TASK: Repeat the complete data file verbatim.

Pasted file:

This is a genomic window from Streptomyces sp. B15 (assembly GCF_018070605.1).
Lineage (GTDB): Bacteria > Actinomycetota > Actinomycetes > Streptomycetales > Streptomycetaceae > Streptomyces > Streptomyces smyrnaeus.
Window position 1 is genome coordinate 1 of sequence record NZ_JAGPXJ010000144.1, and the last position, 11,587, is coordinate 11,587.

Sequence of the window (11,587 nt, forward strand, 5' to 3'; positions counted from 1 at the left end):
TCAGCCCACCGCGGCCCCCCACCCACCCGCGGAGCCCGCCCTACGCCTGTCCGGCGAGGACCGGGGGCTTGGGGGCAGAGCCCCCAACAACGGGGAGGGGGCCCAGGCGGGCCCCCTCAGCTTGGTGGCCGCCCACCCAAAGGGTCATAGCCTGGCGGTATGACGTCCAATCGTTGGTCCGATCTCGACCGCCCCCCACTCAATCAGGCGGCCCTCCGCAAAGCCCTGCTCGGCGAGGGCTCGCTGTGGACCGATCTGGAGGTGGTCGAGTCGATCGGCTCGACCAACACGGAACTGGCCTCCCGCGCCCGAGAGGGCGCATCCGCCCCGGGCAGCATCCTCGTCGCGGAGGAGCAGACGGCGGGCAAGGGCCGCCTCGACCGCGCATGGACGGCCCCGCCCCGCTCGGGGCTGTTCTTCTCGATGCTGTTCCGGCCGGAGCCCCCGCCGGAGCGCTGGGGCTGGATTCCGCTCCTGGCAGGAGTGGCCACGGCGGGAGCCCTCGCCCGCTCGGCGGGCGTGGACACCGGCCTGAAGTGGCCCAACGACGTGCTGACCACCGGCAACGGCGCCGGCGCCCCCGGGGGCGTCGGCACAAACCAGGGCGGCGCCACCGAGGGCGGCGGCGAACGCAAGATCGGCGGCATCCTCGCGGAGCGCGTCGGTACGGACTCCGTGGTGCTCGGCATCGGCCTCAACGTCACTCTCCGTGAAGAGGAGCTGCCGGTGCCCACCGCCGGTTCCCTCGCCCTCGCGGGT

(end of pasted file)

This is a genomic window from Streptomyces sp. B15 (assembly GCF_018070605.1).
Lineage (GTDB): Bacteria > Actinomycetota > Actinomycetes > Streptomycetales > Streptomycetaceae > Streptomyces > Streptomyces smyrnaeus.
Window position 1 is genome coordinate 1 of sequence record NZ_JAGPXJ010000144.1, and the last position, 11,587, is coordinate 11,587.

Sequence of the window (11,587 nt, forward strand, 5' to 3'; positions counted from 1 at the left end):
TCAGCCCACCGCGGCCCCCCACCCACCCGCGGAGCCCGCCCTACGCCTGTCCGGCGAGGACCGGGGGCTTGGGGGCAGAGCCCCCAACAACGGGGAGGGGGCCCAGGCGGGCCCCCTCAGCTTGGTGGCCGCCCACCCAAAGGGTCATAGCCTGGCGGTATGACGTCCAATCGTTGGTCCGATCTCGACCGCCCCCCACTCAATCAGGCGGCCCTCCGCAAAGCCCTGCTCGGCGAGGGCTCGCTGTGGACCGATCTGGAGGTGGTCGAGTCGATCGGCTCGACCAACACGGAACTGGCCTCCCGCGCCCGAGAGGGCGCATCCGCCCCGGGCAGCATCCTCGTCGCGGAGGAGCAGACGGCGGGCAAGGGCCGCCTCGACCGCGCATGGACGGCCCCGCCCCGCTCGGGGCTGTTCTTCTCGATGCTGTTCCGGCCGGAGCCCCCGCCGGAGCGCTGGGGCTGGATTCCGCTCCTGGCAGGAGTGGCCACGGCGGGAGCCCTCGCCCGCTCGGCGGGCGTGGACACCGGCCTGAAGTGGCCCAACGACGTGCTGACCACCGGCAACGGCGCCGGCGCCCCCGGGGGCGTCGGCACAAACCAGGGCGGCGCCACCGAGGGCGGCGGCGAACGCAAGATCGGCGGCATCCTCGCGGAGCGCGTCGGTACGGACTCCGTGGTGCTCGGCATCGGCCTCAACGTCACTCTCCGTGAAGAGGAGCTGCCGGTGCCCACCGCCGGTTCCCTCGCCCTCGCGGGT